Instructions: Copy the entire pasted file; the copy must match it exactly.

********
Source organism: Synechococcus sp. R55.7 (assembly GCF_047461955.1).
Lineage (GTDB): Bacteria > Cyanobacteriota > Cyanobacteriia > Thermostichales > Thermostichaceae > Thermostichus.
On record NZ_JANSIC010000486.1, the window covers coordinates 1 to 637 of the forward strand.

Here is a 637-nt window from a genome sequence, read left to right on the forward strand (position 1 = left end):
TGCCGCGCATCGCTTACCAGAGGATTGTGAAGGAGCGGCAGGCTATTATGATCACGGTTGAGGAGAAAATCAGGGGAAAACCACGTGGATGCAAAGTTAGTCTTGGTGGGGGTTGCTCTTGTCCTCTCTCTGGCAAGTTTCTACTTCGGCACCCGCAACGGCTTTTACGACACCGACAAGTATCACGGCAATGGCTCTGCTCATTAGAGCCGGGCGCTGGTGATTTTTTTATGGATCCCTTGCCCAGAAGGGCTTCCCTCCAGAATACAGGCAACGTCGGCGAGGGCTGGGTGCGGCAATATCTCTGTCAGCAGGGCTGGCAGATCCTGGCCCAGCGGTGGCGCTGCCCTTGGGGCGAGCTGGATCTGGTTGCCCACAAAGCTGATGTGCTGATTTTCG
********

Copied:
Source organism: Synechococcus sp. R55.7 (assembly GCF_047461955.1).
Lineage (GTDB): Bacteria > Cyanobacteriota > Cyanobacteriia > Thermostichales > Thermostichaceae > Thermostichus.
On record NZ_JANSIC010000486.1, the window covers coordinates 1 to 637 of the forward strand.

Here is a 637-nt window from a genome sequence, read left to right on the forward strand (position 1 = left end):
TGCCGCGCATCGCTTACCAGAGGATTGTGAAGGAGCGGCAGGCTATTATGATCACGGTTGAGGAGAAAATCAGGGGAAAACCACGTGGATGCAAAGTTAGTCTTGGTGGGGGTTGCTCTTGTCCTCTCTCTGGCAAGTTTCTACTTCGGCACCCGCAACGGCTTTTACGACACCGACAAGTATCACGGCAATGGCTCTGCTCATTAGAGCCGGGCGCTGGTGATTTTTTTATGGATCCCTTGCCCAGAAGGGCTTCCCTCCAGAATACAGGCAACGTCGGCGAGGGCTGGGTGCGGCAATATCTCTGTCAGCAGGGCTGGCAGATCCTGGCCCAGCGGTGGCGCTGCCCTTGGGGCGAGCTGGATCTGGTTGCCCACAAAGCTGATGTGCTGATTTTCG